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Bill introduced to aid rural schools

Kara Fox
Sierra Sun

A federal bill introduced last week in Congress could save rural school districts in California from making major funding cuts, but proponents of the legislation say it has to be approved soon to make a difference.

The legislation calls for re-authorizing the Secure Rural Schools and Communities Self Determination Act, which provides $65 million annually for schools and roads to California’s rural counties containing national forests. Congress let the law expire before adjourning last session.

“Unless we extend the life of this law, many of our communities will suffer great financial setbacks, which will hit schools the hardest,” said Rep John Doolittle (R-Calif.) in a news release. Doolittle is a co-sponsor of the bill, which is being led by Reps. Greg Walden (R-Ore.) and Peter DeFazio (D-Ore.).

Jim French, Trinity County schools superintendent and vice president of the National Forest Counties and Schools Coalition, said he is hopeful the bill will pass, but said Congress needs to act by March 15 ” when school districts are required by law to tell teachers whether they need them for the following school year or not.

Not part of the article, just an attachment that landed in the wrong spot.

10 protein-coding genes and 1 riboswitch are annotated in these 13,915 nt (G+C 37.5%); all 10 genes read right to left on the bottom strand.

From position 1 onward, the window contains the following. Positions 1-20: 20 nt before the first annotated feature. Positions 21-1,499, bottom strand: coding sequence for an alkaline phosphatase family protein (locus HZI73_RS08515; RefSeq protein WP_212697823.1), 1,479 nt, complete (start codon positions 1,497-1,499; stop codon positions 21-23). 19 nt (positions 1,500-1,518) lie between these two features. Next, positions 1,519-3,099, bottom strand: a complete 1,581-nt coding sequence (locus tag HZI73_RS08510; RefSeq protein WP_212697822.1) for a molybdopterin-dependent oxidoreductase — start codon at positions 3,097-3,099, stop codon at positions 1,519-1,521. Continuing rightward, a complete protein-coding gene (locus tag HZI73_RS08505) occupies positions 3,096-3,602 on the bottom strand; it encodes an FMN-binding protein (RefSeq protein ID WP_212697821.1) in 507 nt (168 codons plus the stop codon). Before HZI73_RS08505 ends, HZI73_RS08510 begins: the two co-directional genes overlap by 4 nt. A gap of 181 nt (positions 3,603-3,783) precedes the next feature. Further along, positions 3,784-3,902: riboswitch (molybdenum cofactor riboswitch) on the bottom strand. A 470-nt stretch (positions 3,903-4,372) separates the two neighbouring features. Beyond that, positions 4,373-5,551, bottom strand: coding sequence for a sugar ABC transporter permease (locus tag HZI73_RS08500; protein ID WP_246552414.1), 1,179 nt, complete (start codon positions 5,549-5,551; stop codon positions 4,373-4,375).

“We really need to know by March 15 or there will be massive teacher layoffs,” French said. “We’re saying it constitutes an emergency.”

Placer County currently receives nearly $1.7 million under the plan, while Nevada County receives $788,587, said French. Counties split the money evenly between roads and schools.

Tahoe Truckee Unified School District Superintendent Dennis Williams has said his district would lose $262,600. He said the district would have to do a budget adjustment if it does not receive the funds.

Under the plan, the federal government gave money to rural counties in exchange for taking timberlands off the tax roll and creating national parks. The system worked well until the late 1980s, when logging was sharply reduced on federal land.

As revenue from logging decreased and the U.S. Forest Service was required to scale back operations, the forest counties experienced rapid increases in unemployment and depressed economies.

Smaller counties, like Sierra and Alpine counties, rely heavily on the funding and could see layoffs and school closures if the money is not reinstated.

Sierra County Schools Superintendent Mary Genasci and Sierra Plumas Joint Unified School District Superintendent Gregg Haulk are both in Washington, D.C., this week pushing members of Congress to support the bill.

French said he expects a similar bill to be introduced in the Senate by Thursday and will travel to D.C. himself next week.

“It is pretty critical that something get passed,” said Dr. James Parsons, superintendent of Alpine County schools. “It will be devastating for many, many, many rural school districts in Northern California if it doesn’t pass.”

” The Union newspaper western Nevada County contributed to this report.


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